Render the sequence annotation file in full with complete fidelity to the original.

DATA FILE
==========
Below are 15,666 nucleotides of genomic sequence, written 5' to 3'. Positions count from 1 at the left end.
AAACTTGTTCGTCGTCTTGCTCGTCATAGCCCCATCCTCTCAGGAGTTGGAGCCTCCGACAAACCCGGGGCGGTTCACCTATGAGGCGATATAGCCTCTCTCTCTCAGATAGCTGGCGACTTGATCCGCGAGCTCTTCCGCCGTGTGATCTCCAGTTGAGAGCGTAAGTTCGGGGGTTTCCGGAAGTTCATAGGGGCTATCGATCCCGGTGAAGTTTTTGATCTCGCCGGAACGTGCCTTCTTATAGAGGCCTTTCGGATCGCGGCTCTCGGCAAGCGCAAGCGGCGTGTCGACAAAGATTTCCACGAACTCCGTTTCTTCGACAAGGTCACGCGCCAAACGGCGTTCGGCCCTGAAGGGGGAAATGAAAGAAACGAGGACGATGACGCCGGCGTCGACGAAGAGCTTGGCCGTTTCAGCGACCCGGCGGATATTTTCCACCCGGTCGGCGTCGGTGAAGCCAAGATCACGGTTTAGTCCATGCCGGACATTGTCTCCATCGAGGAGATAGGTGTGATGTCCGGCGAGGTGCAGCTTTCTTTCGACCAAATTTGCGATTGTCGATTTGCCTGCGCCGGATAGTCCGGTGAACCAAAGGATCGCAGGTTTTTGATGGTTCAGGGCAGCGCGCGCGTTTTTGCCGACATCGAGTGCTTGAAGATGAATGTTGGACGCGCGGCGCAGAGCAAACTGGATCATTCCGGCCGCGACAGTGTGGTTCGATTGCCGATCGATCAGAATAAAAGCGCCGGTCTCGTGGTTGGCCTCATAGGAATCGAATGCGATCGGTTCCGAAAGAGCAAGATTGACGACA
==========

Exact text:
Below are 15,666 nucleotides of genomic sequence, written 5' to 3'. Positions count from 1 at the left end.
AAACTTGTTCGTCGTCTTGCTCGTCATAGCCCCATCCTCTCAGGAGTTGGAGCCTCCGACAAACCCGGGGCGGTTCACCTATGAGGCGATATAGCCTCTCTCTCTCAGATAGCTGGCGACTTGATCCGCGAGCTCTTCCGCCGTGTGATCTCCAGTTGAGAGCGTAAGTTCGGGGGTTTCCGGAAGTTCATAGGGGCTATCGATCCCGGTGAAGTTTTTGATCTCGCCGGAACGTGCCTTCTTATAGAGGCCTTTCGGATCGCGGCTCTCGGCAAGCGCAAGCGGCGTGTCGACAAAGATTTCCACGAACTCCGTTTCTTCGACAAGGTCACGCGCCAAACGGCGTTCGGCCCTGAAGGGGGAAATGAAAGAAACGAGGACGATGACGCCGGCGTCGACGAAGAGCTTGGCCGTTTCAGCGACCCGGCGGATATTTTCCACCCGGTCGGCGTCGGTGAAGCCAAGATCACGGTTTAGTCCATGCCGGACATTGTCTCCATCGAGGAGATAGGTGTGATGTCCGGCGAGGTGCAGCTTTCTTTCGACCAAATTTGCGATTGTCGATTTGCCTGCGCCGGATAGTCCGGTGAACCAAAGGATCGCAGGTTTTTGATGGTTCAGGGCAGCGCGCGCGTTTTTGCCGACATCGAGTGCTTGAAGATGAATGTTGGACGCGCGGCGCAGAGCAAACTGGATCATTCCGGCCGCGACAGTGTGGTTCGATTGCCGATCGATCAGAATAAAAGCGCCGGTCTCGTGGTTGGCCTCATAGGAATCGAATGCGATCGGTTCCGAAAGAGCAAGATTGACGACA